It’s not you, it’s me: Getting SAS EG, S+ to run on VMWare

Vista on VMware was running slow. I mean painfully slow. Like, bamboo shoots under your fingernails painful. As in banana slug slow.

SAS Enterprise Guide was running SO slow on VMware I had gotten to the point where I would read a book while waiting for it to open, or to view results in a project. These are results from tasks that I had run previously, so we’re talking just moving from one window to another.


On the positive side, I read a few chapters in
Decision Trees for Business Intelligence and Data Mining, by Barry De Ville, a book I recommend.

I checked the Task Manager and it said CPU usage was 100% which seemed very odd. I had SAS running on several virtual machines on four other Macs and it ran fine. The one I happened to be using lately though was a laptop my wonderful husband gave me to replace the l7 inch one I dropped. You know those commercials where they show the laptop being dropped in the airport, the traveler panicking and then everything is fine due to the Titanium case?

Yeah, well, that didn’t happen.

So… while it was getting a new screen I was using a 13-inch laptop, which really did not work since I have terrible vision. I hooked it up to a 28 inch monitor and all was well except …

When I tried to run SAS, it was unbelievably slow. It wasn’t that not enough memory was allocated – I had given it 2 GB which was the same as three of my other computers, so it should have enough memory. I had VMWare installed on all of them, but the others were all running Windows XP, Windows 7, or Windows Vista 64. I came to the (erroneous, it turns out) conclusion that on Vista 32, SAS Enterprise Guide sucked as bad as when it first came out ten years or so ago when it was glacially slow. I was so frustrated I thought I would go with option A, use S+, which I had been meaning to do more with for a while. Option B involved moving four feet to the desk behind me and copying the data over.

When S+ took forever to start, the light dawned. Obviously, it’s not you, it’s me.

Coincidentally, I had just been thinking today about how there is no time to check ALL of the things we hear or assume we know. I’d been told at some point that you shouldn’t allocate more than half the RAM for a virtual machine because then memory swapping would occur. When I customized the settings for the VM the pop-up menu suggests not using more than 3GB. 2 is less than 3 (see how good I am at math?) so I should be fine, right?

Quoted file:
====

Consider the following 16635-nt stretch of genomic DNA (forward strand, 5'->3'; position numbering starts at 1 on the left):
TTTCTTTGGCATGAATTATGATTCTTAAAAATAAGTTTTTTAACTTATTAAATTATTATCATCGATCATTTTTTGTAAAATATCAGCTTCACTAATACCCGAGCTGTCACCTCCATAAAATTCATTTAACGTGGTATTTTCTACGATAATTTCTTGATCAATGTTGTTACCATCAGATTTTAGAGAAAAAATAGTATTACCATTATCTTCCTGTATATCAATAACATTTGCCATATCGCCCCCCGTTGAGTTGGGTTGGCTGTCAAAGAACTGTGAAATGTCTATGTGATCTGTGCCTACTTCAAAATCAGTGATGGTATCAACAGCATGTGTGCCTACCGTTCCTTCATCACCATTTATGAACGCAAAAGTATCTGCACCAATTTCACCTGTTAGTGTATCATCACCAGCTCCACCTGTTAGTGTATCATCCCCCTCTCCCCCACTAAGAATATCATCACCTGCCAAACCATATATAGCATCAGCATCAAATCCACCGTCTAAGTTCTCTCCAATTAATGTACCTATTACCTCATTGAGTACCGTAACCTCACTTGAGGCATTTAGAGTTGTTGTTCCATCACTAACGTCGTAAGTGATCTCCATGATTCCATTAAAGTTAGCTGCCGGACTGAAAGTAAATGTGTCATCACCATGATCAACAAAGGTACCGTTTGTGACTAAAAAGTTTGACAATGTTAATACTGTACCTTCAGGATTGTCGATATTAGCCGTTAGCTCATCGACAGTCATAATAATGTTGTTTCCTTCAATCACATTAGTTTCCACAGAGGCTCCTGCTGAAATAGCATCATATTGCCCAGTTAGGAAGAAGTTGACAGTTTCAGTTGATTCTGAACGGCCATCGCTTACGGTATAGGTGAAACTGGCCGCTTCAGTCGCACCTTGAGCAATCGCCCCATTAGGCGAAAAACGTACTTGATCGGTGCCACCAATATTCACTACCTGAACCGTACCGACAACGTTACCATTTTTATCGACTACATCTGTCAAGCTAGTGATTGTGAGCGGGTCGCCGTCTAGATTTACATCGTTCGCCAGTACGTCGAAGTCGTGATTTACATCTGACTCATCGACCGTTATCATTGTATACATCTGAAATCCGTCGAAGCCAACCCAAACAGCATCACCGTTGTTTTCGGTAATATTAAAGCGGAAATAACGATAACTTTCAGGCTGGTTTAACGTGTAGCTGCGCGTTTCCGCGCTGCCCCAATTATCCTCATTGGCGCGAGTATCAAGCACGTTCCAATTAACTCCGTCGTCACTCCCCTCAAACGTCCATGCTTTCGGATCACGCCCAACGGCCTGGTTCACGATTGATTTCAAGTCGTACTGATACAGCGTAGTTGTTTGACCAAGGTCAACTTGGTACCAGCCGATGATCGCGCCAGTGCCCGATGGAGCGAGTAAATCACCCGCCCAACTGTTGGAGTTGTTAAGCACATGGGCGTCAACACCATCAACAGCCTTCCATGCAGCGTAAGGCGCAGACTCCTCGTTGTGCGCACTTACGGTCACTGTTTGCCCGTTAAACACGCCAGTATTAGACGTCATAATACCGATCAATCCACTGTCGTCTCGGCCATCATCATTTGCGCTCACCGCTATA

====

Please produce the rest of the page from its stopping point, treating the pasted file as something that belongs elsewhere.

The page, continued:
Then, I read on the macrumors forum a post by someone who reported their performance slowing considerably once they went over a third of the memory. So… contrary to what you would normally expect that allocating more memory would make your machine run faster, this is, in fact, a curvilinear relationship and at some point it makes your machine run slower.

This makes perfect sense when you think about it and I knew this. What finally dawned on me was that the computer that was so slow had 4 GB of RAM and the other three each had ether 8 or 16 GB. Also, when running on my 17 inch laptop, I didn’t use two monitors because I could see it okay. Not great, but good enough.

So … I reduced the RAM allocated to the VM to slightly over 1 GB, closed the laptop and just used the external monitor instead of having two monitors and used VMware in full-screen mode.

And … all is well with the world. S+ popped right open. SAS EG is behaving again.

So, I have been reminded of a valuable lesson, which is that when it comes to software problems, sometimes, it isn’t you, it’s me.

I do want to add, though, that the same does not extend to relationships and if we ever break up, it’s definitely you.

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